Over the past year one of the noble institutions of the great New Zealand horticultural summer has come under attack, a plant that, although not a native, is almost as much an iconic plant of our summer as the pohutukawa. I am referring, of course, to the bluest of blue summer flowers, the ubiquitous agapanthus.
Last year BioSecurity New Zealand announced that they wanted to add agapanthus to the list of plants on the National Pest Plant Accord, saying that the free-seeding habits of some of the larger forms of this popular garden plant poses a threat to the environment, especially in more northern areas. It seems to have been fired up by a group at the Auckland Regional Council who were saying that up to 287,000ha of their region could potentially be infested with agapanthus.
Such claims were fought vigorously by the nursery industry and agapanthus is now registered as being of concern only in the Auckland area, and even then only for research purposes – there are no restrictions on the sale and distribution of agapanthus plants.
That hasn’t sopped a lot of people from forming the view that the plants are banned and sales have plummeted. One of New Zealand’s largest propagation nurseries reports that their s sales have dropped from 30,000 to 5,000 – and they are not happy.
It seems the very things that gardeners love about agapanthus make it a nuisance in the environment. The larger forms especially, have strong fleshy roots that will let the plant grab hold of any ground they find themselves in - the drier the better – and will soon establish themselves, even under evergreen trees or out in the hottest sun on a Napier beachside.
They can cope with the strongest north-easterlies straight off the sea, the harshest southerly whipping off Cook Strait, or the driest, hottest north-westerly. They will even bounce back from being walked over or driven over. They will find spots in nooks and crannies of banks and cliffs, and will reliably flower each summer, bright blue flowers shimmering over pest-free leaves.
They will not want cosseting. You will not have to water these plants each second day, and you will not have to get the organic insect spray out either- they seem immune to attack from any creepy crawlies, and their dark green leaves always seem to be nice-looking.
These are all good things for the gardener wanting a reliable plant that will thrive in the poorest of conditions, but they are also why agapanthus can be a problem in areas where they are not wanted. Thos beautiful blue (and sometimes white) flower heads are followed by attractive seed heads, and then by light seeds that readily disperse in the wind.
These seeds germinate readily. I recall they we grew some in the nursery, saving some seed from a plant down the road. I think every one of them came up. Similarly, I have some new seedlings in a garden along the side of our driveway, a garden made of large bark sitting atop compacted fill – about the worst kind of growing conditions you could imagine. It is narrow and difficult to water, so anything that can grow in it is allowed to, including a cluster of seedlings from my neighbour’s agapanthus plants, which sent their flowers sunwards over our drive, and drop their seeds into the bark.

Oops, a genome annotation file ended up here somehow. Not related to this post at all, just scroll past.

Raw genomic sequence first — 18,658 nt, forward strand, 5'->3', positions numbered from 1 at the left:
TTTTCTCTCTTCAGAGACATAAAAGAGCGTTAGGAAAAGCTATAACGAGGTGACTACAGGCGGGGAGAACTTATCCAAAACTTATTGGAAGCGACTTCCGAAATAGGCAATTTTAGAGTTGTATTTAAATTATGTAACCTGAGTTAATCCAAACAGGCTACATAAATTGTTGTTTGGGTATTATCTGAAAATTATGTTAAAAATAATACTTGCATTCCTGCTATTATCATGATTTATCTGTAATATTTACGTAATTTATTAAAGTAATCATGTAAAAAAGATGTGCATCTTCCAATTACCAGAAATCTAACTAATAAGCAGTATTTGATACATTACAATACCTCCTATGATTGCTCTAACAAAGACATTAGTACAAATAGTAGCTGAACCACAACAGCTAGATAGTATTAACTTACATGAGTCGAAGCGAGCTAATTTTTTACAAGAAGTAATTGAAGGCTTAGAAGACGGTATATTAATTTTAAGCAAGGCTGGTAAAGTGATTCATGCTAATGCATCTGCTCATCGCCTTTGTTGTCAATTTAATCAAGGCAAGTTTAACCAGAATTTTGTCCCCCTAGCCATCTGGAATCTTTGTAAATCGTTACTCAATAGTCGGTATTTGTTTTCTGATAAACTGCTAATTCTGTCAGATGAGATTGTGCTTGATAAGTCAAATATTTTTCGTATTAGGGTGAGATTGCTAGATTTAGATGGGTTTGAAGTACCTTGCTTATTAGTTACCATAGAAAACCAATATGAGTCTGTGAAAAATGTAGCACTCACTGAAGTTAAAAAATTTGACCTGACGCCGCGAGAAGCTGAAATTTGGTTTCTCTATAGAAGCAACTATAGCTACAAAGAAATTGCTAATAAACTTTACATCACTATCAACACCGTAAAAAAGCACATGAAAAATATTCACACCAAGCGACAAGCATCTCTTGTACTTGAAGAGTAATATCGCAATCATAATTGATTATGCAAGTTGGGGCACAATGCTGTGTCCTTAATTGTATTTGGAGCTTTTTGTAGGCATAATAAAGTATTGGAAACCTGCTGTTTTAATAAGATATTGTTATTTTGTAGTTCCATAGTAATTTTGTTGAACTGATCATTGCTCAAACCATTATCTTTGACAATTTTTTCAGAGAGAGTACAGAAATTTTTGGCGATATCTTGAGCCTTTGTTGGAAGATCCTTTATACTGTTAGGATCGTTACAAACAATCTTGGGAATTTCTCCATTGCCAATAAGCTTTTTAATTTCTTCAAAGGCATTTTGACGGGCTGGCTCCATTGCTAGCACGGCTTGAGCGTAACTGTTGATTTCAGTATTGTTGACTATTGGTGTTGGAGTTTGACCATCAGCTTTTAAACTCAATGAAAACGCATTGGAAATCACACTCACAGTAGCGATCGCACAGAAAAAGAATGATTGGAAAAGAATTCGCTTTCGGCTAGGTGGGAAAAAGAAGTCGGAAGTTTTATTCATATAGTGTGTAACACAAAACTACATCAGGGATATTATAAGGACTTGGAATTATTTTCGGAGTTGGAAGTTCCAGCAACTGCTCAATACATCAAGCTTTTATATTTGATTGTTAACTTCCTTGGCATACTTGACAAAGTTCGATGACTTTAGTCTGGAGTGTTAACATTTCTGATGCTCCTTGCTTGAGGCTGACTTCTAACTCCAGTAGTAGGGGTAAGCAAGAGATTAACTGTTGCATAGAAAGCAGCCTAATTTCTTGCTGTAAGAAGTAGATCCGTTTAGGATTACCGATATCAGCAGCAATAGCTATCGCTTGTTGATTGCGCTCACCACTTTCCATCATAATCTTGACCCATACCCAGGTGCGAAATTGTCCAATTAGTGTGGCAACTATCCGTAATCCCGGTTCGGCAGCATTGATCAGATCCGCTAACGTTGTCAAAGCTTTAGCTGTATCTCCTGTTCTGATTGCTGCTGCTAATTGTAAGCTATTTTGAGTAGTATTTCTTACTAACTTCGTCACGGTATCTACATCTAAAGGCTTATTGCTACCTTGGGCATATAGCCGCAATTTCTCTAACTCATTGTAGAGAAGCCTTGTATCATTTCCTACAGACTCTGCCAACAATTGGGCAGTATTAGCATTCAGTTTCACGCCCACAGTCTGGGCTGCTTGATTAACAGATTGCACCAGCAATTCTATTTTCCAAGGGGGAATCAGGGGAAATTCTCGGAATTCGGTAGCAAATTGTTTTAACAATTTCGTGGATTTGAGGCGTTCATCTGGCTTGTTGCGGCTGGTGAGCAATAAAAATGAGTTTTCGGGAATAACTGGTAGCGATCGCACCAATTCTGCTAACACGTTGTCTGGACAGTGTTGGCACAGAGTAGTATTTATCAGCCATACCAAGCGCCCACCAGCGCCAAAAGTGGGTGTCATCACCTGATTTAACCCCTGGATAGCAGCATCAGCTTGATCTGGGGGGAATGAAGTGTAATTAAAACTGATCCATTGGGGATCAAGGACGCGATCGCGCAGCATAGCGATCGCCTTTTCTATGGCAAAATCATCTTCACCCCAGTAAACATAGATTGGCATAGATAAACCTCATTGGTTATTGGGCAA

The resulting seedlings show a great range of colour, from very pale blue through to much deeper shades of purple.
It is easy enough to remove unwanted agapanthus seedlings if you find them when they are young, but once they are established their strong root system makes them very difficult to eradicate. Many weed killers do not work either. You can spray Roundup over the foliage of these persistent growers and they will lap it up and keep on their merry way - useful for weeding between agapanthus and a problem if they are growing in an unwanted area.
I think agapanthus are very useful plants, and do not think they need banning from our gardens. The usual reason given for banning them is that they will invade the bush. It is true that they will grow in shady areas, and very nice the dark green foliage looks too, but they are very reluctant to flower under those conditions – they seem to need light to initiate flowering.
The biggest varieties are a bit of a handful in small gardens, though and I wouldn’t plant them in any garden of mine unless I had a large area I wanted to blank out. They look fabulous in country gardens and along the beachfront where they can be allowed to grow naturally.
There is a wonderful range of dwarf varieties though, and these are fabulous for the smaller garden. They do not seem to be quite so tenacious and do not seed with the same vigour so they present less of a threat to the environment too.
Which variety to choose, when there are so many to pick from?‘Peter Pan’ is an older variety but it is still one of the most popular of all the dwarf forms. It is sterile, so sets no seed, and is light blue highlighted with dark blue contrast. This is popular for bulk plantings or edgings.
‘Kinston Blue’ is a very dark blue form – probably the darkest among the dwarf blues – and is a very compact growing plant. It is deciduous.
‘Gayes Lilac’ is a New Zealand-bred form, with flowers that tend toward lilac, although they are not true lilac buy any stretch of the imagination. It is very nice though, especially among similarly lighter-toned flowers.
‘Streamline’ is another very popular sky blue form, while ‘Snowstorm’ and ‘Snowball’ are probably the best of the dwarf white forms.
‘Tinkerbell’ is a variegated sport of ‘Peter Pan,’ with deep green foliage banded white. It is a shy flowerer, but always looks tidy in the garden.